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Generative vs Discriminative Models: Differences & Use Cases

Sep 2, 2024  · 25 min read

Machine learning (ML) models are computer-based implementations of statistical and probabilistic methods. They generally adopt one of two approaches: generative or discriminative modeling.

In this article, we provide an overview of generative and discriminative models, introduce common models of each type, explain the mathematical principles behind both approaches and discuss practical examples of the problem types for which each type of model can be used.

What Are Generative Models?

Given a set of example data points, D, and their associated labels, L, a generative model learns the joint probability distribution P(D, L). It then uses this underlying distribution to generate new data similar to the training examples or address classification problems.

Generative model workflow. Created with napkin.ai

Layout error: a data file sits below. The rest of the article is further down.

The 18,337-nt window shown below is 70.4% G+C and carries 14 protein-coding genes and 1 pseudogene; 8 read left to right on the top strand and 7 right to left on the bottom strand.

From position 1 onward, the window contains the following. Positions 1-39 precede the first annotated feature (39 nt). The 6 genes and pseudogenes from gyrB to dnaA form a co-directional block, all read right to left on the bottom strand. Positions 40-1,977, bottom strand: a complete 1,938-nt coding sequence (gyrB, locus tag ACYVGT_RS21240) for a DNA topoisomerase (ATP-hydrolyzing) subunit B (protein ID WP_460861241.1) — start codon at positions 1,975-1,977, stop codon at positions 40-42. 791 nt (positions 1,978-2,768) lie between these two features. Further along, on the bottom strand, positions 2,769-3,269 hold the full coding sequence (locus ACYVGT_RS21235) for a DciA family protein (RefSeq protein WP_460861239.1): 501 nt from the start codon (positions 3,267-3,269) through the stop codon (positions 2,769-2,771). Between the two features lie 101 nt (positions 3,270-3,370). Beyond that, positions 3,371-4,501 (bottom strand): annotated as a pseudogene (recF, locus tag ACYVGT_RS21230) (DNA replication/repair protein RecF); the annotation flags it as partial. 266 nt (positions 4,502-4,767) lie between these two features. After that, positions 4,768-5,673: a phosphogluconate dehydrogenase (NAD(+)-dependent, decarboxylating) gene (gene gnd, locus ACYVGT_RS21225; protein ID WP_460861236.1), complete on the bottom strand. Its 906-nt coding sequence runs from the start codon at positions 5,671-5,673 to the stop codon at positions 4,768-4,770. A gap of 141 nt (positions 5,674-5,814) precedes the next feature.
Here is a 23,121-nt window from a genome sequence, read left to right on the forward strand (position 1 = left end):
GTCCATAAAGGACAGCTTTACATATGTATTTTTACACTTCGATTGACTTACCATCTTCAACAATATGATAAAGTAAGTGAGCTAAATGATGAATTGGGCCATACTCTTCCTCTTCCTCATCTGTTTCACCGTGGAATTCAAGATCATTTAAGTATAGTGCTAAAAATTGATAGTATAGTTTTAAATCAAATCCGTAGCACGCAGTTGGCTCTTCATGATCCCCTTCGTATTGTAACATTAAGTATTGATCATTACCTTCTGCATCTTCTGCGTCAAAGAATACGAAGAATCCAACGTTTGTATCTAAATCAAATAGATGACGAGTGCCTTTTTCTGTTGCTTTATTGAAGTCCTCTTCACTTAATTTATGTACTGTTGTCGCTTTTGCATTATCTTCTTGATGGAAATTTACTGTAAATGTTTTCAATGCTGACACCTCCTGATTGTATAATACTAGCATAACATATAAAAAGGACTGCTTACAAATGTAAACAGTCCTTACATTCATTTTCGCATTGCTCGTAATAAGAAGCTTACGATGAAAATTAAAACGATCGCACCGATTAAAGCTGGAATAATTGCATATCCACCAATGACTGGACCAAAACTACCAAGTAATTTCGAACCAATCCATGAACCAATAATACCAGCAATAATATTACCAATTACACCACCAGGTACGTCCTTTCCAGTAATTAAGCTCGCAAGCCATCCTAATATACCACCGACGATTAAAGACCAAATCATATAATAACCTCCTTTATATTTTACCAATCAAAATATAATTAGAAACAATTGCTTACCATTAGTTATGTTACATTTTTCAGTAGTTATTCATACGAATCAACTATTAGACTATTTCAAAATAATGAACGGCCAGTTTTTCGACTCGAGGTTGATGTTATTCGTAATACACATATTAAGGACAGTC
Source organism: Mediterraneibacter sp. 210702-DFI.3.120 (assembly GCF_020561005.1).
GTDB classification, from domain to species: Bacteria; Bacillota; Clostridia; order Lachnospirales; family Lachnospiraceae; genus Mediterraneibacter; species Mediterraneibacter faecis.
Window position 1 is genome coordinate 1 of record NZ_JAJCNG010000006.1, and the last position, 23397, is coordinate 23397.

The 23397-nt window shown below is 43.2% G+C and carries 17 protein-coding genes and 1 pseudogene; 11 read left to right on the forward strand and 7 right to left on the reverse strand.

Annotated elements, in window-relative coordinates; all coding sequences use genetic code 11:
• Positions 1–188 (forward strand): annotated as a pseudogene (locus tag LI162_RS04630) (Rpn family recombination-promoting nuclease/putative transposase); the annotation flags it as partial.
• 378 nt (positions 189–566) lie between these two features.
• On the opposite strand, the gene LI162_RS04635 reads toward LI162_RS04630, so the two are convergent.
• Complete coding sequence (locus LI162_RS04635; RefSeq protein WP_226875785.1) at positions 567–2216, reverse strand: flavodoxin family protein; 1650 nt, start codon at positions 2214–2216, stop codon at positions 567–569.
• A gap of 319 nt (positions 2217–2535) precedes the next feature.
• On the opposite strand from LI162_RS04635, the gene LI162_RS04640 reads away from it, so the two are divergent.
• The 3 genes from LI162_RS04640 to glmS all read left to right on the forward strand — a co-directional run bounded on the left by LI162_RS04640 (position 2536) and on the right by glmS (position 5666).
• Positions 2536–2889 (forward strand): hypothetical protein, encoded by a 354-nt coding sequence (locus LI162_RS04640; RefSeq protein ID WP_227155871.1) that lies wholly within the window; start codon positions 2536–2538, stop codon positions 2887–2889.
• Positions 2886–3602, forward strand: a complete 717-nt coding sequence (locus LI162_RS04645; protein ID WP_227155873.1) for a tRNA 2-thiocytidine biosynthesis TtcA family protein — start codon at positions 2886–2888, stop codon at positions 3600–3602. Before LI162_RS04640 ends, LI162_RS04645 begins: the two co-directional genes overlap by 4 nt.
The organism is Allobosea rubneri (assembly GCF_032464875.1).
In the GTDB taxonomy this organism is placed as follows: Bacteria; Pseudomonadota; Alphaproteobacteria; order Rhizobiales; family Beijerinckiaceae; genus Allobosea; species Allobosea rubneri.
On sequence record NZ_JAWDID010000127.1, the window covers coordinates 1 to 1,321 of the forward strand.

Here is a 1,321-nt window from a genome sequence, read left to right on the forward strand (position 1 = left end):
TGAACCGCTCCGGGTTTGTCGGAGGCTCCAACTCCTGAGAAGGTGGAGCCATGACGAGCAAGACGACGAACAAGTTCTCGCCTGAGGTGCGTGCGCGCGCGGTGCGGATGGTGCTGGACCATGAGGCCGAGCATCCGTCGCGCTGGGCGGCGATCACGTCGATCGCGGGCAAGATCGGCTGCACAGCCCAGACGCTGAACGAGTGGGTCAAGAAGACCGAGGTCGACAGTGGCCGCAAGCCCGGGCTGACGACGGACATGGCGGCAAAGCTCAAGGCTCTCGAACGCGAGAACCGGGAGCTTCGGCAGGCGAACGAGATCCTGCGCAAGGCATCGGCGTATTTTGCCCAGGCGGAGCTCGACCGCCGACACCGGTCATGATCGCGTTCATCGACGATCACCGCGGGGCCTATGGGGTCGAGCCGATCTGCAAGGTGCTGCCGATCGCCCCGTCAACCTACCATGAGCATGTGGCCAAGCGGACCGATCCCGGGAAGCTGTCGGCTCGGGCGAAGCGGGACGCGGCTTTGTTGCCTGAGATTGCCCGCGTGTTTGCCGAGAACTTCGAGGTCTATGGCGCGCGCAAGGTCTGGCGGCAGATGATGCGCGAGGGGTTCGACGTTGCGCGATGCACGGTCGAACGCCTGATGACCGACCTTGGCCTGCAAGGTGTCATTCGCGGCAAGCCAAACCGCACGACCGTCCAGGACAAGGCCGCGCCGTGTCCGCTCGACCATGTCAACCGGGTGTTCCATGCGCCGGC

The following sections explain the fundamentals of generative models with examples.

Naive Bayes models

Naive Bayes models are based on the Bayes theorem. This theorem gives the conditional probability P(A | B) of an event A when it is known that the event B is true. This is called the posterior probability of A given B

Individually, the probability P(A) of event A is called the prior probability. Naive Bayes models assume that A and B are independent events - hence the prefix “naive.” If A and B are dependent, the traditional Bayes theorem no longer applies, and Naive Bayes models are not the right choice.

Bayesian models are generative models because they model the joint probability distribution. The training process learns the joint probability—P(A, B). After training, it can be used to predict the values of A with the highest probability P(A). Furthermore, Bayesian models can also be used for classification because they can compute conditional probabilities (using the Bayes rule).

To learn to use naive Bayes models in practice, follow the tutorial on building Naive Bayes models using scikit-learn and Python.

Gaussian mixture models

Gaussian mixture models (GMM) are a class of mixture models. Their unique premise is that the underlying data combines statistical distributions instead of a single distribution.

In a GMM, the population is assumed to be a combination of different subpopulations, each of which is a Gaussian distribution. Effectively, the data distribution is analyzed as a weighted average of a few individual Gaussian distributions.